This weekend, I tackle several machines that needed repair.
I was without kids, so I buckled down and tried to get some things done. Spring had sprung and (while I had mowed twice already) a couple of my tools were in bad shape. And by ‘bad’ I mean not usable for their intended purpose.
I started with the weed eater. The one my dad gave me was stolen in the move, as I had left it at the old house for trimming. Fortunately, I had horded my previous one, a Stihl FS38, the entry-level model. Unfortunately, I was unable to remove the head, as I had bashed the nut & shaft so much, that they were pretty well fused together. Last weekend, however, I found an FS85 at a second-hand shop. They had about half a dozen there, but they hadn’t tested any of them yet. With good compression, and a flexible primer bulb, I bought it AS-IS for $20. (Don’t worry, I paused so I could pretend to contemplate that price.)
I bought a new spark plug & air filters, and got a fuel pickup filter on its way. Tearing it apart, it was missing the pre-air filter, full of nastiness, and I broke the fuel line. All told, I spent about $17 on parts. Since they were a dealer, I went to see what the new equivalent model was going for these days. Typically, when I consider used versus new, I figure it should be half the cost or less. If something’s 80% the cost of new, I’ll just wait for a sale. You can imagine by glee to find that new, this model was $349! It was a lower-end “Pro” series trimmer. (This explained the strap, comfort throttle, clutch, and extra easy head.) Now my $37 weed eater runs like a champ!
Next was a ‘quick’ upgrade for my circular “Skil” saw. I had picked up a worm-drive ‘special’ gold edition for $50, and my Dad just happened to have a custom handle for it, which allows it to stand on-end. This handy little feature allows you to set it on the floor between cuts, and scoop it back up easily. The new one was painted up real nice, so it would be 4 quick screws.
After finding the right size, I thoroughly bent my hex wrench trying to free them. I soaked the screws with more WD-40, and headed to the ACE for some better wrenches. I cashed in a $10 off coupon, and came home with a full set of Craftsman hex wrenches. These broke the screws free, and I got them all out without further trouble. I cleaned the surfaces with my handy-dandy sanding brush, then put the new handle on. Two down, one to go!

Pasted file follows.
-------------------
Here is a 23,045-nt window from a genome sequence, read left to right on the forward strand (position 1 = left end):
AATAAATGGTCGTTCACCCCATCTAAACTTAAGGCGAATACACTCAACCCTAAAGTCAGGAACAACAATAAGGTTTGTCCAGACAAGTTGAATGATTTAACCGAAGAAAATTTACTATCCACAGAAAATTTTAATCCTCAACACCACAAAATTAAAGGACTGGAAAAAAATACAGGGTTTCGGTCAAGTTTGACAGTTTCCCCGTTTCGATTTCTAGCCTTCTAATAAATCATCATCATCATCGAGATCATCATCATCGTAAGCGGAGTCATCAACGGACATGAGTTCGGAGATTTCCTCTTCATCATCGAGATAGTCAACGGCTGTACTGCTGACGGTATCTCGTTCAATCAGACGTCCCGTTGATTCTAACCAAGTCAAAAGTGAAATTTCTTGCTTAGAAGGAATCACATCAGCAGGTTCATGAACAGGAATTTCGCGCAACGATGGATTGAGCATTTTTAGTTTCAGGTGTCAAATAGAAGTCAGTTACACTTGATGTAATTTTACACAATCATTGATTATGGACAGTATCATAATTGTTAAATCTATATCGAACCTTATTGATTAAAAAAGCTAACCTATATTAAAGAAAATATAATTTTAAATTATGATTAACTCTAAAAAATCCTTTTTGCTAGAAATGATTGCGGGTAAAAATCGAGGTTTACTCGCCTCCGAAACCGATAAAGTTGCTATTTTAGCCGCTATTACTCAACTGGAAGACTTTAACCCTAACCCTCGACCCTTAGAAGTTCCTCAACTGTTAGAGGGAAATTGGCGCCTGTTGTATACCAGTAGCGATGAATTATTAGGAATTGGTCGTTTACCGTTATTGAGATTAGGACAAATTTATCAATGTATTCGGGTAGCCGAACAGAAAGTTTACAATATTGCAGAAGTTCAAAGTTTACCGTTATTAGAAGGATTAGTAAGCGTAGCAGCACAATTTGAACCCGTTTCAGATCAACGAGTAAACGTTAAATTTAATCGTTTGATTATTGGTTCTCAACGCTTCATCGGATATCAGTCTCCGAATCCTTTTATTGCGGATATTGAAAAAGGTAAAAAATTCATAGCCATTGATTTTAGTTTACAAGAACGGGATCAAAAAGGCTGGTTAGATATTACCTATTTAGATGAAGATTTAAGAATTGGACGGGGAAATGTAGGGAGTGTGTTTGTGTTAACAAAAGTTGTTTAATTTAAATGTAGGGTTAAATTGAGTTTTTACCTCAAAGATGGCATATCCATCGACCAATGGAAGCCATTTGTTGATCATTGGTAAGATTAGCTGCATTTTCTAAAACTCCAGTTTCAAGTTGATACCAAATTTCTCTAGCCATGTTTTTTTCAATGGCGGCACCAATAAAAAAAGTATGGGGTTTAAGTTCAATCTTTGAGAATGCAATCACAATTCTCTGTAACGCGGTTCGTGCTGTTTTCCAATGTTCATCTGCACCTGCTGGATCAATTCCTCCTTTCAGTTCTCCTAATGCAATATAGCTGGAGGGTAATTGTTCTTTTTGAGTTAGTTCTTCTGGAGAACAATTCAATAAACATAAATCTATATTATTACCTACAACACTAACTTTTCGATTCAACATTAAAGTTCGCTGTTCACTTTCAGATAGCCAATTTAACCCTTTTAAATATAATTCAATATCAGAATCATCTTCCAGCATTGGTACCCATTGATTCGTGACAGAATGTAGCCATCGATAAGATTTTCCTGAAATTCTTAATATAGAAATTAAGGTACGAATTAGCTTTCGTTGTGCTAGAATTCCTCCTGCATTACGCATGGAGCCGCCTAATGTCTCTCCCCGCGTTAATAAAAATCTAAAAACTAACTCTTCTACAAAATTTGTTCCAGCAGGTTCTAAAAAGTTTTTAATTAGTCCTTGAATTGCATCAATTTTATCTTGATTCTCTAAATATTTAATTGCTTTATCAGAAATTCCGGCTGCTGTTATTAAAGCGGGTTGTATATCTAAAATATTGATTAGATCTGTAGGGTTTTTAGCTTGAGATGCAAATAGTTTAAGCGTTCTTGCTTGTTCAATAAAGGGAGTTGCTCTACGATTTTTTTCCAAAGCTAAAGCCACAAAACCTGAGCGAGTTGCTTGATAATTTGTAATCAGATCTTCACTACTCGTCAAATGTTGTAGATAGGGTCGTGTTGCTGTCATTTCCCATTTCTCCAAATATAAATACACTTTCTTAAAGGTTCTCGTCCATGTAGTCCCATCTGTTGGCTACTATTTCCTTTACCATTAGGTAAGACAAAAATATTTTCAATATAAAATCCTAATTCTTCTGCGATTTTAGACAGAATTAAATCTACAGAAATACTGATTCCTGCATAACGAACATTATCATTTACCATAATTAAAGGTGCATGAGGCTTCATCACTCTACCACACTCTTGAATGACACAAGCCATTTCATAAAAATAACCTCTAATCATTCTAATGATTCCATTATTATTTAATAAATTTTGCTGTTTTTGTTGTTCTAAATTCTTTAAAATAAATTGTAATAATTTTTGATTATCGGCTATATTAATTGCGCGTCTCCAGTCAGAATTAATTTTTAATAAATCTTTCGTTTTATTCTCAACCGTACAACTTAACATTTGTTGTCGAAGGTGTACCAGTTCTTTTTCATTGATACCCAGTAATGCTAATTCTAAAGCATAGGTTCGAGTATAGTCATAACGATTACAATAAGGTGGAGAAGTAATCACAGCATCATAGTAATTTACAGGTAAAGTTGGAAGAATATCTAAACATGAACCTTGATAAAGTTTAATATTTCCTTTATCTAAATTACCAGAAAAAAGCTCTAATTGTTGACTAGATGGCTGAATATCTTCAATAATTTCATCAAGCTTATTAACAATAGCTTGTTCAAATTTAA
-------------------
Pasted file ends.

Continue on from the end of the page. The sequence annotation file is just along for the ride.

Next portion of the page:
I’ve stated that I’ve mowed twice this spring. However, both times were utilizing my John Deere riding mower. It has it’s “character” like a lot of my stuff, but it does the job… most days… after persuasion. Anyway, last season my push mower broke. The throttle cable snapped clean in two. I had been getting by using a zip-tie each time I mowed, to hold the throttle in place. I had vowed to fix it before using again, as this isn’t very safe or “cool looking.” I was tempted to buy new, but this one does run pretty good.
Unable to find replacement parts locally, and not wanting to spend $30 for a new one, I decided to engineer my own solution. Hmm, I’ve started parting out my old bike, so it doesn’t need brakes anymore… Rescuing it from the weeds, I made it work. The trick on my model was that the cable doesn’t actually move the throttle. The act of tightening the cable pushes the sleeve against the throttle. A couple clamps and some bailing wire, and I was in business.
Since I had it up on the table anyway, I thought I’d give the underside some loves. Woah, that was bad. I removed the blade and much of the caked-on grass clumps. Taking the blade to the vise, I tried to bend the flaps back into place. It was no use, this thing was done! Fortunately, another trip to ACE meant another coupon… $10 off, please!
The next day I fired that thing up and (with the new blade) it works better than ever. I had gotten 5 years out of the $50 mower, so I guess it had earned a new blade.
Anyway, it stopped raining again, so I guess I’ll go whack some more weeds!